My critique of the HP laptop was just as much a critique of the consumer-oriented laptops sold in big box stores.  About 18 months ago, I took on an SSD and memory upgrade of a Dell Inspiron, another laptop that would be shunned by corporate IT.  The Inspiron came apart easily enough, with direct access to memory and SSD.  But reassembly proved to be a challenge.

        An then there was the Acer with cheap plastic that can fracture all too easily.  Or its hinges come undone.  And Asus.  And Sony.  And Toshiba.  Companies that play in the consumer big box world pay little attention to upgrades, maintainability, repairability.  The consumer laptops of the majors, Dell, HP and Lenovo are a repair crapshoot, too.

         

        • #2543638

          I haven’t had the opportunity to open up as many laptops as you have, but I’ve been lucky, I guess, with my more recent models. They have been a bit easier than the older models I’ve torn down, from about 2001 to 2008, which were more like the HP in the article.

          My Dell G3 gaming laptop (3579), my former Dell Inspiron Gaming 7567, my Acer Swift 1 (SF113-31-P5CK), my XPG Xenia 15 (gaming), and my former XPG Xenia 14 have all been in what I would consider the “easy” category, despite being mass-market consumer models. The only one that might possibly be in the “moderate” category would be the Dell Inspiron 11 (3162), which has a pesky ribbon cable from the top half to the bottom half.

          All but the XPGs came from Wal-Mart or Best Buy. Each of them, except for the Inspiron 11, are just as easy to work on as my Dell XPS 13 (9310), which is apparently marketed as both a high-end consumer model and a business model. I’d even place the G3 a notch above the XPS, as the G3’s fans can be removed without touching the heat sink screws. Cleaning those fans is a breeze… pun somewhat intended, heh.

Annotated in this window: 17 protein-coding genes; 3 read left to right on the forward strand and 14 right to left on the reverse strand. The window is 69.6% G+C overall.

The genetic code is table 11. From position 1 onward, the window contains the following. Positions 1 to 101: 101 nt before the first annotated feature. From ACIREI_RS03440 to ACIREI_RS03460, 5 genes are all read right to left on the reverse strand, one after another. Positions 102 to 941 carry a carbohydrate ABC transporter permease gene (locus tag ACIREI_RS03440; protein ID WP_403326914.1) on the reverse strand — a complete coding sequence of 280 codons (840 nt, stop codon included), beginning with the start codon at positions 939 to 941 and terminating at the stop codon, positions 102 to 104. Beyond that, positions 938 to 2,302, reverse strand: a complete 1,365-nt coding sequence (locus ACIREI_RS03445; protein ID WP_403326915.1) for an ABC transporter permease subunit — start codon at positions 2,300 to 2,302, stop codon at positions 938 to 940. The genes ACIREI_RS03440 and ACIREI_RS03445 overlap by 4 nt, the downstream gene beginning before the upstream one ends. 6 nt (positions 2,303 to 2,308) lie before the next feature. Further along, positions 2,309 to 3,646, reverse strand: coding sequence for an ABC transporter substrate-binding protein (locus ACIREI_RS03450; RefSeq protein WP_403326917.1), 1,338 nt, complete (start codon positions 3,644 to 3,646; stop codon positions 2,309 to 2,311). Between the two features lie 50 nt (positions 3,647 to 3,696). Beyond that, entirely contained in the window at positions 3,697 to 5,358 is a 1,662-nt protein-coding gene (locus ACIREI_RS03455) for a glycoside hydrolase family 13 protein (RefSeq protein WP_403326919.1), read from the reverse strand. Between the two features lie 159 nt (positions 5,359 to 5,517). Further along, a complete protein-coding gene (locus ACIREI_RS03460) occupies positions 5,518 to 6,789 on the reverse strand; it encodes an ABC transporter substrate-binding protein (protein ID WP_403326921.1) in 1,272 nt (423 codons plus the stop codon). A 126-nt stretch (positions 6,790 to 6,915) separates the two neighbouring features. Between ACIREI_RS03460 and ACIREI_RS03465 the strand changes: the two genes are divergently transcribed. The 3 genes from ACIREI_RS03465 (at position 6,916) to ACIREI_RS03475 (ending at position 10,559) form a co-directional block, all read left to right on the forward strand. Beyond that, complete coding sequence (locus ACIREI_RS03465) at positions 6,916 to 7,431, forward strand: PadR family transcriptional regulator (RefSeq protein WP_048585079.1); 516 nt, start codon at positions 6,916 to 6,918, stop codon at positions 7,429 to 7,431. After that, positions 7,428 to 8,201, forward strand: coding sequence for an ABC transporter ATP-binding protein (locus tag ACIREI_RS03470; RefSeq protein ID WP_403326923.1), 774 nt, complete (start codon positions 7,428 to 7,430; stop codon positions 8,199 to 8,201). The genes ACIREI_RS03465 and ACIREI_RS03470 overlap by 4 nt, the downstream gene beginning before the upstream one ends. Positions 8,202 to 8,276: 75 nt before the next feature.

It seems that some of the greater complexity comes from a build setup where the motherboard is attached to the bottom case rather than the top case/palmrest assembly. When the motherboard is in the bottom case and the keyboard and touchpad are in the top, there will have to be connectors stringing between them, and these are a pain. The motherboard-on-top design provides the possibility of having all of the electronics in the top case half, with no need for cables going to the bottom half, though only if the OEM chooses to design it that way. As I mentioned, the Inspiron 11 has such a cable between the halves despite having a top mounted motherboard.

          All of the older models I worked on (through 2008) were of the motherboard-in-bottom type, and they were all more involved than newer models for the purposes of service or repair. The HP in the article looks to be that way too, from the picture.

          All of the recent models I listed have the motherboard and battery mounted to the top cover. It still doesn’t explain putting the memory slots on the inaccessible side of the motherboard… though perhaps one could find a way to justify it by noting that cold boot attacks against the RAM would be more difficult to pull off that way.